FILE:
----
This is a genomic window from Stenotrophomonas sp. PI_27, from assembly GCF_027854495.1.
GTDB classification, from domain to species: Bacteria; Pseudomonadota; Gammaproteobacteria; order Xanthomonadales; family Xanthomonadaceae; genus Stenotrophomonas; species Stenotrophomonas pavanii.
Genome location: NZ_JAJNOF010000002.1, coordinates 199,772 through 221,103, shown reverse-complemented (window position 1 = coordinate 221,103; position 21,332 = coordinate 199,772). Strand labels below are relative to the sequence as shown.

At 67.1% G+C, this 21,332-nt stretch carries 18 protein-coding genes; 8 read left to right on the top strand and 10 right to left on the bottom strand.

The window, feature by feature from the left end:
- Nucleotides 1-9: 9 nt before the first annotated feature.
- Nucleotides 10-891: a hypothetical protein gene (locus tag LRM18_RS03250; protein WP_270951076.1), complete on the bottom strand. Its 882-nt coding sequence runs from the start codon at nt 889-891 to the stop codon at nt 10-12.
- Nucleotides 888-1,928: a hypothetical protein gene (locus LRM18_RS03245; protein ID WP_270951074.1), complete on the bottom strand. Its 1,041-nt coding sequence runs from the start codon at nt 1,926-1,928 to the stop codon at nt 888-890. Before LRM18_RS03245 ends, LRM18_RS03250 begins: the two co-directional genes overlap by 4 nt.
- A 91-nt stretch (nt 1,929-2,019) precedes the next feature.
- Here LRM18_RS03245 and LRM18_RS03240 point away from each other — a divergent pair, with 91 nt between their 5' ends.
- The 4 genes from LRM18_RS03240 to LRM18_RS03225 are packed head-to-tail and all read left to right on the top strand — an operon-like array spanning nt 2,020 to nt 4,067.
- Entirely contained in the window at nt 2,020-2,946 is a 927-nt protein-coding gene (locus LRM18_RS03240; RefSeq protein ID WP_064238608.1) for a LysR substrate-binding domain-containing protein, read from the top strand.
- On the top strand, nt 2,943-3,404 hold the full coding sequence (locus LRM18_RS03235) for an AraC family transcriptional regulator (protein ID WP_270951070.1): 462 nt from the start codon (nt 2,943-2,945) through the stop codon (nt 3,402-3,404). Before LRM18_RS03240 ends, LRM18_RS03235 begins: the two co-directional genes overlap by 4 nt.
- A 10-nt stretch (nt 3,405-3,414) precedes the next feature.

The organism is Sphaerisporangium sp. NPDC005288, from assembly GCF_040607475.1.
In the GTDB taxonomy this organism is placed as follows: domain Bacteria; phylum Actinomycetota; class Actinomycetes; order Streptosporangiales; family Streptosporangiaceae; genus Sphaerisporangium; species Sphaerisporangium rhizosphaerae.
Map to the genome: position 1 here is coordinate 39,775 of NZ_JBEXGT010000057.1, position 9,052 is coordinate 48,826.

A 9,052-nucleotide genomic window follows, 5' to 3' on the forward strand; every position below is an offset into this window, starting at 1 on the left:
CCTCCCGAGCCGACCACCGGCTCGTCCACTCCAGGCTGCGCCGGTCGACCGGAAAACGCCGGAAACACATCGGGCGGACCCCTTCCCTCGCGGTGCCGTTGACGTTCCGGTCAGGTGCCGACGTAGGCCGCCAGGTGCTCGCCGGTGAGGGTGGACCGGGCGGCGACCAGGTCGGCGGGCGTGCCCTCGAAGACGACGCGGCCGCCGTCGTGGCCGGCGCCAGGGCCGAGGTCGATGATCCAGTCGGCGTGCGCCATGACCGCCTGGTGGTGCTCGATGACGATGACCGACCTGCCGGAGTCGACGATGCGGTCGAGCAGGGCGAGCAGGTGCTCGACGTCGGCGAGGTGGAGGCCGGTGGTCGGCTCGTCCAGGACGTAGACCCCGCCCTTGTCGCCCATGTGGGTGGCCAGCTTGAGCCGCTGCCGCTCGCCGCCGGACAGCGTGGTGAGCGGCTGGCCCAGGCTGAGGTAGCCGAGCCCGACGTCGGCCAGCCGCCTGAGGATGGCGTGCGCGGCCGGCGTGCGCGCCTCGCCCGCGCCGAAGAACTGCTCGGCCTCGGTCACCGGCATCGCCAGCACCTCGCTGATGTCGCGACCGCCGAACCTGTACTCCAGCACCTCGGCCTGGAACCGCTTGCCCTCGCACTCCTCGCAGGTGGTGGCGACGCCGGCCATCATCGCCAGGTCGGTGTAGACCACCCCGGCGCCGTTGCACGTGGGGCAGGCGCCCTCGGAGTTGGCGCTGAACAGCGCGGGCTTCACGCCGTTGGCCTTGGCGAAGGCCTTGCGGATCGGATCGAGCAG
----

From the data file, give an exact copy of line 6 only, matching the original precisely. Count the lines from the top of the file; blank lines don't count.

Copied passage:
- Nucleotides 1-9: 9 nt before the first annotated feature.